The Abdominal Organ Transplant Fellowship is a two-year program, designed as a combined academic, clinical, educational and research experience in kidney and pancreas transplantation.
The program is certified by the American Society of Transplant Surgeons and accepts one fellow per year.
In the first year, the fellow will be exposed to educational and teaching components and will function with close supervision.
In the second year, the fellow will function semi-independently from a clinical perspective. The fellow's education and responsibilities evolve with experience and clinical exposure during the training period.
Why Train at Wake Forest?
Wake Forest Baptist Medical Center is the largest kidney and pancreas transplant center in North Carolina. The Abdominal Organ Transplant Program performs approximately 180 transplants annually and is consistently ranked among the top 30 most-active kidney and pancreas transplant programs in the nation. The program is known for its pioneering efforts in transplantation of kidneys from expanded criteria donors and for transplantation of medically and surgically high-risk recipients.
The fellowship is a blend of critical and primary care, medical and surgical care, pediatric and geriatric care, inpatient and outpatient care, and acute and chronic care. The training program immerses the fellow in the full continuum of care from initial referral of the patient to the transplant center to placement on/maintenance of the waiting list to the transplant event to short-term and then long-term medical and surgical care of the transplant patient.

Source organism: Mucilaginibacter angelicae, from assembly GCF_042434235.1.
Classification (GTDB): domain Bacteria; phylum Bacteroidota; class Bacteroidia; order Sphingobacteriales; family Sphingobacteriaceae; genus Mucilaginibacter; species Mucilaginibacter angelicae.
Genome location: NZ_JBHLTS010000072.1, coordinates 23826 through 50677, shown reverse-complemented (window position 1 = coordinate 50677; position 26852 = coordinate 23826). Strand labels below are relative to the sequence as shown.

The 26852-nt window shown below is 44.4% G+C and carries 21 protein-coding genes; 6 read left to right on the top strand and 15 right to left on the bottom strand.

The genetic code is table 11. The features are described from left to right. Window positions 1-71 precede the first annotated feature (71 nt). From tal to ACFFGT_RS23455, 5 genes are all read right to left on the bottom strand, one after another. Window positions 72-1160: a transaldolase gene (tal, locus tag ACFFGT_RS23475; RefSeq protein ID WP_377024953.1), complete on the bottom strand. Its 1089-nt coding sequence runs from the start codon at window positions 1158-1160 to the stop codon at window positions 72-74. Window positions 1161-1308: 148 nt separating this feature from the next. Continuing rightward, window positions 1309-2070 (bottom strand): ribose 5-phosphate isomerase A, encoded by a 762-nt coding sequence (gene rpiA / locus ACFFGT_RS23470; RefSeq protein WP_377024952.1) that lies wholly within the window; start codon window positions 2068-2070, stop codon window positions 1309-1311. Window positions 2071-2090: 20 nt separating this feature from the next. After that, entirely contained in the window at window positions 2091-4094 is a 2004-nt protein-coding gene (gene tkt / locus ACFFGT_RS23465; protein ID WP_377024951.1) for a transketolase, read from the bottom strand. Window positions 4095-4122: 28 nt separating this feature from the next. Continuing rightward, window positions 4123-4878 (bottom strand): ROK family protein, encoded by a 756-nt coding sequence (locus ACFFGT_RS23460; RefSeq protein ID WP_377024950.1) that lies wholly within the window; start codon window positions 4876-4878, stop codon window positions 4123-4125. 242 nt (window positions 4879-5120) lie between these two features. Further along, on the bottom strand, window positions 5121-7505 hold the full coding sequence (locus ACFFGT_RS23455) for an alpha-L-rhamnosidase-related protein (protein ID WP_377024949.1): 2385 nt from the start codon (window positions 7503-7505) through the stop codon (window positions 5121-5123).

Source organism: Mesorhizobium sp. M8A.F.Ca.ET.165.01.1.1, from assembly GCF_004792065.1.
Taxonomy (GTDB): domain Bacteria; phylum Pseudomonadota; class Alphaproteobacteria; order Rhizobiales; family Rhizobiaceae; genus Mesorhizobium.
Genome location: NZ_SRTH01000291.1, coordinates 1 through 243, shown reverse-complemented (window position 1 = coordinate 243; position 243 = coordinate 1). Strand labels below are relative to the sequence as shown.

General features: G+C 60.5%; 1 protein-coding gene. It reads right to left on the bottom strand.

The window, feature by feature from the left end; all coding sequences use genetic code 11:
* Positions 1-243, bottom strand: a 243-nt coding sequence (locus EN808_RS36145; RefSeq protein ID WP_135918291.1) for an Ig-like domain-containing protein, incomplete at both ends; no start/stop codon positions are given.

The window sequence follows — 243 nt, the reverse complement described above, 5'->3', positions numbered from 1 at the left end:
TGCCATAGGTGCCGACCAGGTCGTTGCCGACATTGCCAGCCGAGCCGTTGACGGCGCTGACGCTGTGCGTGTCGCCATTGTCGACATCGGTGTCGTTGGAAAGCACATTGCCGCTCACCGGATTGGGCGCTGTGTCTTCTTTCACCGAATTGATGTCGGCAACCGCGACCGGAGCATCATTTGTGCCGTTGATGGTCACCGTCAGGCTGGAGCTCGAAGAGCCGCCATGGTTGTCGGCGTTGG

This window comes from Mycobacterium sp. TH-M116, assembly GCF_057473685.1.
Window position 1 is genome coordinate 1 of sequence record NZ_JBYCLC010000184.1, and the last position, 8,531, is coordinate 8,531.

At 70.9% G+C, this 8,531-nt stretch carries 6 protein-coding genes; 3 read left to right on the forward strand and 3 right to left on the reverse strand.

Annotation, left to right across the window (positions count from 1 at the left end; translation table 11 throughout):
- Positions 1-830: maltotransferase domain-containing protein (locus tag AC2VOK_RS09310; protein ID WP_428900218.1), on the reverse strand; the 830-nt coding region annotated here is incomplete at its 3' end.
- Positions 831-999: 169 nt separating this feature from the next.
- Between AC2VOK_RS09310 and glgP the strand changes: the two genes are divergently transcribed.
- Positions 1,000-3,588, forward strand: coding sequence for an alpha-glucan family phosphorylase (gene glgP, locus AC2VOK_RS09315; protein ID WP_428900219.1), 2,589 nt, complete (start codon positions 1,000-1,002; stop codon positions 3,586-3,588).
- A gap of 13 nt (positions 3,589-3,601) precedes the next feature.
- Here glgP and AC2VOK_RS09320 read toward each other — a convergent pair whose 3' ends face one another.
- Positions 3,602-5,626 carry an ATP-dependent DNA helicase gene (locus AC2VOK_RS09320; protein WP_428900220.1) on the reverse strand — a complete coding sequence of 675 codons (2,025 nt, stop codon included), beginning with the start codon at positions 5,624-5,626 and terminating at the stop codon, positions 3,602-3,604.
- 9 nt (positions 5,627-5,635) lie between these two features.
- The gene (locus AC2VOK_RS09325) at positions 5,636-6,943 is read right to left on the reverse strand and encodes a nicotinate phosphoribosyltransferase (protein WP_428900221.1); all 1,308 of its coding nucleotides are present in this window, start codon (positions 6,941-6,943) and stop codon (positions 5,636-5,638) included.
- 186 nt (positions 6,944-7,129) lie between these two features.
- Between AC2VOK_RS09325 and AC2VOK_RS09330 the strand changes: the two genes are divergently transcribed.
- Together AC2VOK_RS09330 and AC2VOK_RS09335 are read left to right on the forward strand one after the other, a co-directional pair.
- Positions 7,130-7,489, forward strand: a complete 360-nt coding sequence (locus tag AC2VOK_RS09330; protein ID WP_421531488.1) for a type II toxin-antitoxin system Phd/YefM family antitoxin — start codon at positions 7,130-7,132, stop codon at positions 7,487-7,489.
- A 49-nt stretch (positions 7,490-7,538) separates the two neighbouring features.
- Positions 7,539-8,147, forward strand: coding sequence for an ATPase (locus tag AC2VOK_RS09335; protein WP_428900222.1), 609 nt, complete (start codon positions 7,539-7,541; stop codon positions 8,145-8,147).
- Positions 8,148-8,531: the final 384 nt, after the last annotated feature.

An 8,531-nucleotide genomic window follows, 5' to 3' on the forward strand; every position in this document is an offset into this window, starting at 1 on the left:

Fiscal Year 2017 highlights:
- Performing a total of 163 organ transplants in 155 patients
- Ranked in the top 35 most-active kidney and pancreas transplant centers in the U.S.
- 3,218 kidney transplants and 246 pancreas transplants have been performed at Wake Forest Baptist Medical Center in the 47-year history of the program
- A total of 2,051 transplants have been performed during the past 12 years, which is an average of 171 transplants per year
- The current waiting list includes more than 600 candidates, of which 50 percent are active, meaning they can receive offers
Education and Fellowship Goals
At the completion of the program, the fellow should be able to function independently from an academic and clinical standpoint through the continuum of pre-, peri- and post-transplant patient care from medical, surgical, critical and long-term care perspectives and in the fields of:
- Kidney and pancreas transplantation
- Transplant immunobiology and histocompatibility
- Organ preservation and procurement
- Donor management and assessment
- Dialysis access
- Patient care
- Medical knowledge
- Practice-based learning and improvement
- Interpersonal and communication skills
- Systems-based practice